SINGAPORE (ICIS)--ExxonMobil’s potential acquisition of beleaguered Jurong Aromatic Corporation (JAC) in Singapore will strengthen its position in the global paraxylene (PX) market.
An ExxonMobil spokesperson said on Wednesday the company is currently negotiating with restructuring firm Borrelli Walsh to acquire JAC’s assets on Jurong Island in Singapore.
“While progress is being made, no agreement has been reached yet,” the spokesperson said.
ExxonMobil currently has PX plants in Asia, Europe and North America.
“If ExxonMobil successfully acquires JAC, it will be one of the de facto leading PX producers in Asia, given its large scale of refining operations in the world,” a trader based in southeast Asia said.
It is one of the key PX producers in Asia, running units in Singapore, Thailand and China.
Its Singapore PX facilities on Jurong Island have a combined capacity of 1m tonne/year, while its unit in Sri Racha, Thailand, has a capacity of 500,000 tonne/year.
It also has a share in Fujian Refining and Petrochemical (FREP), which is a joint venture with Sinopec and Saudi Aramco. The refinery has an 800,000 tonne/year PX unit.
If it successfully acquires JAC and takes its 800,000 tonne/year PX unit under its wing, ExxonMobil would have a total capacity of 3.1m tonne/year in Asia Pacific.
Only South Korea’s SK Global Chemical (SKGC), Japan’s JX Nippon Oil & Energy and India’s Reliance Industries (RIL) match this.
SKGC currently has a PX capacity of 3.15m tonne/year, including joint venture Ulsan Aromatics, while RIL has a total PX capacity of 4.3m tonne/year after starting up its new 2.25m tonne/year PX unit in Jamnagar late last year.
JX Nippon Oil & Energy would have a total PX capacity of 3.1m tonne/year once it completes its ongoing merger with TonenGeneral.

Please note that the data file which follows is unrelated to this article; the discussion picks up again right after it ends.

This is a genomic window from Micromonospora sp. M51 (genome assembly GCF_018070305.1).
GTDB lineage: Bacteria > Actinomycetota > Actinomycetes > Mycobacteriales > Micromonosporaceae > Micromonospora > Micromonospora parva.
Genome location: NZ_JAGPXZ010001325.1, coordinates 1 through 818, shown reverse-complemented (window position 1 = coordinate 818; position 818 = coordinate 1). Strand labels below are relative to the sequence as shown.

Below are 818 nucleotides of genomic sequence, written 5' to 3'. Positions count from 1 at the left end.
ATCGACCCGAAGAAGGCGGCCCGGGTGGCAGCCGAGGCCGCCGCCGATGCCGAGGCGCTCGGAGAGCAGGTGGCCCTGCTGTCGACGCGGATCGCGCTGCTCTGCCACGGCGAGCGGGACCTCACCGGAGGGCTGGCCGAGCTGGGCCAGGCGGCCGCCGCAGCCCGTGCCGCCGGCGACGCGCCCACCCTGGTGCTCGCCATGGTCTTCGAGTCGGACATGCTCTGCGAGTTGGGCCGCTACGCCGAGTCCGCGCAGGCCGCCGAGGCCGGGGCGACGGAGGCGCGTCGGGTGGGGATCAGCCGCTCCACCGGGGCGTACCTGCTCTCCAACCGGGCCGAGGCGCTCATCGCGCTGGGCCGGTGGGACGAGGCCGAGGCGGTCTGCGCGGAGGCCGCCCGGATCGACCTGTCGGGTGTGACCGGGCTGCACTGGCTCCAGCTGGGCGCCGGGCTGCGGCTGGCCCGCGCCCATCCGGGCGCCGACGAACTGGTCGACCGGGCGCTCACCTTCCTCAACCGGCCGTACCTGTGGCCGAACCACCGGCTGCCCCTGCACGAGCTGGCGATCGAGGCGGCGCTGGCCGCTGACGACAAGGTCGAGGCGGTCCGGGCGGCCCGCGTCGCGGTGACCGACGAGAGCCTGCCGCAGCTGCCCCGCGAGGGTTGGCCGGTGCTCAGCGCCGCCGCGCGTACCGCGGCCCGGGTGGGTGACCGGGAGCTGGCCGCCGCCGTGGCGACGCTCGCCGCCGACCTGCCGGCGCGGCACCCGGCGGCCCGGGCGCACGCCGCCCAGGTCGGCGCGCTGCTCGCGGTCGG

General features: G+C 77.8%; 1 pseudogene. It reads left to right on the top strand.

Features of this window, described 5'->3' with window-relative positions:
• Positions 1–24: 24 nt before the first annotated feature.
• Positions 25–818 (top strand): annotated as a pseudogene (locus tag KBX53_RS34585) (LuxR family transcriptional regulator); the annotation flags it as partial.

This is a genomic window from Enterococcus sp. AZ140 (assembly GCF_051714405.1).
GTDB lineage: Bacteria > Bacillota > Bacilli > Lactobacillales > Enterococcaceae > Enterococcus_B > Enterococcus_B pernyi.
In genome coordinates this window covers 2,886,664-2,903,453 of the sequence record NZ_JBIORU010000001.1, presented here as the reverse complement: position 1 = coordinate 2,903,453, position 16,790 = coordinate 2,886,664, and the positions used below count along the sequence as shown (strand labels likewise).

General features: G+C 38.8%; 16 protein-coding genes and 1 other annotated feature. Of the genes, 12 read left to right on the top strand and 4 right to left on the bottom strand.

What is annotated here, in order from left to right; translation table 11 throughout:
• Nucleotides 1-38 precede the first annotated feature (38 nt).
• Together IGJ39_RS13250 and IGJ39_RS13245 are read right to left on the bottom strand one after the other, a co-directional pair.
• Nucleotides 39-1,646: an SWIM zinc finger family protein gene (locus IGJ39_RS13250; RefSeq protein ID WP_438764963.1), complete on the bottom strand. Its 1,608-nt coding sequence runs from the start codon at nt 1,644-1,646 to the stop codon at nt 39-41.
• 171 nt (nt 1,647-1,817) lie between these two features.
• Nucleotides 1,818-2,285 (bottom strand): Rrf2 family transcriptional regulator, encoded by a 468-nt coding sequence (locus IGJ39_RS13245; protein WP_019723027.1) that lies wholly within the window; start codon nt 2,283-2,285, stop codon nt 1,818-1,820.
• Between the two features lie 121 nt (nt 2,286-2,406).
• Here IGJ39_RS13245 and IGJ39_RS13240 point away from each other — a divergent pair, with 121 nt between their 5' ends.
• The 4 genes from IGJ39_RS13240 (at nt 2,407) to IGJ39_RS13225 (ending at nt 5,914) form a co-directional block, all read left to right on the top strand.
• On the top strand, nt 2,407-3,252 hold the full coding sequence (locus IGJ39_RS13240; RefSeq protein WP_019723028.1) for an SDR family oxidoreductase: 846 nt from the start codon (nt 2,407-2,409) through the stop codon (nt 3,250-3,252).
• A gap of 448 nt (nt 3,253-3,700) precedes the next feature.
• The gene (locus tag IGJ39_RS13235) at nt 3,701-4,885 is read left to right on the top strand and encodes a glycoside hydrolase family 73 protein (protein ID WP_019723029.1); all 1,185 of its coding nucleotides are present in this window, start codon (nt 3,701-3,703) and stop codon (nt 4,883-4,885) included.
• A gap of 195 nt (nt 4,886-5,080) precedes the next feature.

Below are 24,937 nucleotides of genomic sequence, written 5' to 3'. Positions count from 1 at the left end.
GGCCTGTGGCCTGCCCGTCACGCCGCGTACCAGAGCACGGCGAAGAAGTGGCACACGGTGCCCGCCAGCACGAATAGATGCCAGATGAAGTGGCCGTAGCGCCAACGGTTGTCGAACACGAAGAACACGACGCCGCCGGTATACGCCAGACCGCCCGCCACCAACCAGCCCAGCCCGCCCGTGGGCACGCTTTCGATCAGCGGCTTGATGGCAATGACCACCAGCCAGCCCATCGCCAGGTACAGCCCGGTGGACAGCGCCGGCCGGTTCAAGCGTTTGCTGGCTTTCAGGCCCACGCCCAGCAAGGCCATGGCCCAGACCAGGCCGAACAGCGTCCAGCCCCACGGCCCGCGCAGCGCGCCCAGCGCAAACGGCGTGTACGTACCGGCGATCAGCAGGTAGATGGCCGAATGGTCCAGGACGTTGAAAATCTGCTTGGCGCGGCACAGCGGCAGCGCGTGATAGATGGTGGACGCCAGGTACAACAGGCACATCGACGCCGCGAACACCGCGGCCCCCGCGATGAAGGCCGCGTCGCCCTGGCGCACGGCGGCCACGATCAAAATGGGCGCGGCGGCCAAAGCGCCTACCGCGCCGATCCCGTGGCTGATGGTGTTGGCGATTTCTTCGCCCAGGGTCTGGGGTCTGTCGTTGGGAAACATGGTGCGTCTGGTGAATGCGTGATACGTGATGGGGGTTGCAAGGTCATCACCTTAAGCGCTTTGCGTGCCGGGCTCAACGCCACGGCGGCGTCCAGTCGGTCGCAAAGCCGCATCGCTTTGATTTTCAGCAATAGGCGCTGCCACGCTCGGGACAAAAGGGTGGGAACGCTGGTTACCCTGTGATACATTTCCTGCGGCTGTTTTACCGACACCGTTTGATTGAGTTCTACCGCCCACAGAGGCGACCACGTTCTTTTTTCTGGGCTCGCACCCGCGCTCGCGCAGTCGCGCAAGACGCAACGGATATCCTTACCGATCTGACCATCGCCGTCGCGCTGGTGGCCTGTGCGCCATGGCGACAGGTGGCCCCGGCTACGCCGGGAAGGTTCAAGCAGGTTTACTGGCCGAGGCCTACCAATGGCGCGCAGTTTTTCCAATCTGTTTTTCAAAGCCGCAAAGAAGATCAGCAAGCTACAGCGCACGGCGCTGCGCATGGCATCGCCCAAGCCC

Market sources said that a successful acquisition by ExxonMobil of JAC would likely mean an end to current contracts between various parties and that new contracts would have to be drawn up with end-users in Asia from early as H2-2017.
ExxonMobil’s PX volumes are sold on a contract and spot basis to key downstream end-users in the downstream purified terephthalic acid (PTA) market.
Cargoes from its plants in Asia Pacific are typically fixed to land at major Chinese and southeast Asian PTA plants.
The company also has PX units in Europe and US. It runs a 600,000 tonne/year PX unit in Baytown, Texas and a 300,000 tonne/year PX unit in Beaumont, Texas.
It also runs a 700,000 tonne/year PX unit in Botlek, the Netherlands.
PX cargoes from its US and Europe plant regularly land in Asia amid an open arbitrage window, where major Chinese PTA plants have docks large enough to accommodate larger sized MR vessels carrying deep-sea cargoes.
This is especially so when key consumer market China runs PTA units at high rates to feed polyester demand or when PTA units in Europe reduce feedstock requirements on force majeures (FM) or face technical problems.
Picture: ExxonMobil's Singapore Chemical Plant at Jurong Island (Source: ExxonMobil website)
Focus article by Paul Lim